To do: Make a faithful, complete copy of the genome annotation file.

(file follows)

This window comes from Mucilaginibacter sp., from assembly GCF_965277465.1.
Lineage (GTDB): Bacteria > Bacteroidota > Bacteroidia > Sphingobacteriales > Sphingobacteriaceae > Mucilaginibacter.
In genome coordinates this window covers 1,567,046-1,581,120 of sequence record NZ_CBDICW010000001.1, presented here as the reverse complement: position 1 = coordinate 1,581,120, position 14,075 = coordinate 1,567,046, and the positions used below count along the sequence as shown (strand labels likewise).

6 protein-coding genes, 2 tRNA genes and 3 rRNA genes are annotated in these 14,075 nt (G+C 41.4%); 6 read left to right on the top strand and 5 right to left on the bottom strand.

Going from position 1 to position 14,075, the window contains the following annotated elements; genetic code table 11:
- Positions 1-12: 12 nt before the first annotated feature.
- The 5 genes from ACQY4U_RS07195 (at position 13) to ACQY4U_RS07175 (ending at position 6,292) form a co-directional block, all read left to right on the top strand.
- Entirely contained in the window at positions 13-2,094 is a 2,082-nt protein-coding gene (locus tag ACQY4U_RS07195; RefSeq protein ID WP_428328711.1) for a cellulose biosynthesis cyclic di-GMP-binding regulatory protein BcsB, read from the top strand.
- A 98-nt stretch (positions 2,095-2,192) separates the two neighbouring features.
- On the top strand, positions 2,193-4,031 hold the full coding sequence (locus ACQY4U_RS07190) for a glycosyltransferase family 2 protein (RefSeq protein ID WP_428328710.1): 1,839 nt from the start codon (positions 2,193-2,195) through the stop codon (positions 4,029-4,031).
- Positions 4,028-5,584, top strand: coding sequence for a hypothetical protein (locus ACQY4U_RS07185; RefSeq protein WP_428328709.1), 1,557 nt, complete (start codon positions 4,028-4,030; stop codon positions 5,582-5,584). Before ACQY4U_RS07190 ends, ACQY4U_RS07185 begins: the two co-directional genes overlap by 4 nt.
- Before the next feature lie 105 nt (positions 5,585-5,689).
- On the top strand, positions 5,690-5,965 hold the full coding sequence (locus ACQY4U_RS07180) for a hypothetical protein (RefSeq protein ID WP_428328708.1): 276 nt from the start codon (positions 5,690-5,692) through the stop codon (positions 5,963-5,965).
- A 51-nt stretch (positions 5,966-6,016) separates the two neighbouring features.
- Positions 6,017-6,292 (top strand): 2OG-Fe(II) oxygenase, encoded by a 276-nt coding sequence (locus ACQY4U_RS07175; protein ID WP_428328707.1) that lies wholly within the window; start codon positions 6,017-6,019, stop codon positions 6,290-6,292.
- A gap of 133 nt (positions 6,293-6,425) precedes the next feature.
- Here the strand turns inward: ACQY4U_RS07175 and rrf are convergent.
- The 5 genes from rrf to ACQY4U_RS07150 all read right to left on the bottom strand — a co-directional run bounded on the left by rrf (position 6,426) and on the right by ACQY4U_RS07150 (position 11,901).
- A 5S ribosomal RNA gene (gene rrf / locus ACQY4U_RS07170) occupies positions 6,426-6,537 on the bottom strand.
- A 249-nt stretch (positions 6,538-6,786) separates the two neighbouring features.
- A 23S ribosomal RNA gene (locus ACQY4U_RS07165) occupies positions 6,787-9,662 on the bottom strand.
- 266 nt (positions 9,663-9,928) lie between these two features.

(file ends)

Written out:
This window comes from Mucilaginibacter sp., from assembly GCF_965277465.1.
Lineage (GTDB): Bacteria > Bacteroidota > Bacteroidia > Sphingobacteriales > Sphingobacteriaceae > Mucilaginibacter.
In genome coordinates this window covers 1,567,046-1,581,120 of sequence record NZ_CBDICW010000001.1, presented here as the reverse complement: position 1 = coordinate 1,581,120, position 14,075 = coordinate 1,567,046, and the positions used below count along the sequence as shown (strand labels likewise).

6 protein-coding genes, 2 tRNA genes and 3 rRNA genes are annotated in these 14,075 nt (G+C 41.4%); 6 read left to right on the top strand and 5 right to left on the bottom strand.

Going from position 1 to position 14,075, the window contains the following annotated elements; genetic code table 11:
- Positions 1-12: 12 nt before the first annotated feature.
- The 5 genes from ACQY4U_RS07195 (at position 13) to ACQY4U_RS07175 (ending at position 6,292) form a co-directional block, all read left to right on the top strand.
- Entirely contained in the window at positions 13-2,094 is a 2,082-nt protein-coding gene (locus tag ACQY4U_RS07195; RefSeq protein ID WP_428328711.1) for a cellulose biosynthesis cyclic di-GMP-binding regulatory protein BcsB, read from the top strand.
- A 98-nt stretch (positions 2,095-2,192) separates the two neighbouring features.
- On the top strand, positions 2,193-4,031 hold the full coding sequence (locus ACQY4U_RS07190) for a glycosyltransferase family 2 protein (RefSeq protein ID WP_428328710.1): 1,839 nt from the start codon (positions 2,193-2,195) through the stop codon (positions 4,029-4,031).
- Positions 4,028-5,584, top strand: coding sequence for a hypothetical protein (locus ACQY4U_RS07185; RefSeq protein WP_428328709.1), 1,557 nt, complete (start codon positions 4,028-4,030; stop codon positions 5,582-5,584). Before ACQY4U_RS07190 ends, ACQY4U_RS07185 begins: the two co-directional genes overlap by 4 nt.
- Before the next feature lie 105 nt (positions 5,585-5,689).
- On the top strand, positions 5,690-5,965 hold the full coding sequence (locus ACQY4U_RS07180) for a hypothetical protein (RefSeq protein ID WP_428328708.1): 276 nt from the start codon (positions 5,690-5,692) through the stop codon (positions 5,963-5,965).
- A 51-nt stretch (positions 5,966-6,016) separates the two neighbouring features.
- Positions 6,017-6,292 (top strand): 2OG-Fe(II) oxygenase, encoded by a 276-nt coding sequence (locus ACQY4U_RS07175; protein ID WP_428328707.1) that lies wholly within the window; start codon positions 6,017-6,019, stop codon positions 6,290-6,292.
- A gap of 133 nt (positions 6,293-6,425) precedes the next feature.
- Here the strand turns inward: ACQY4U_RS07175 and rrf are convergent.
- The 5 genes from rrf to ACQY4U_RS07150 all read right to left on the bottom strand — a co-directional run bounded on the left by rrf (position 6,426) and on the right by ACQY4U_RS07150 (position 11,901).
- A 5S ribosomal RNA gene (gene rrf / locus ACQY4U_RS07170) occupies positions 6,426-6,537 on the bottom strand.
- A 249-nt stretch (positions 6,538-6,786) separates the two neighbouring features.
- A 23S ribosomal RNA gene (locus ACQY4U_RS07165) occupies positions 6,787-9,662 on the bottom strand.
- 266 nt (positions 9,663-9,928) lie between these two features.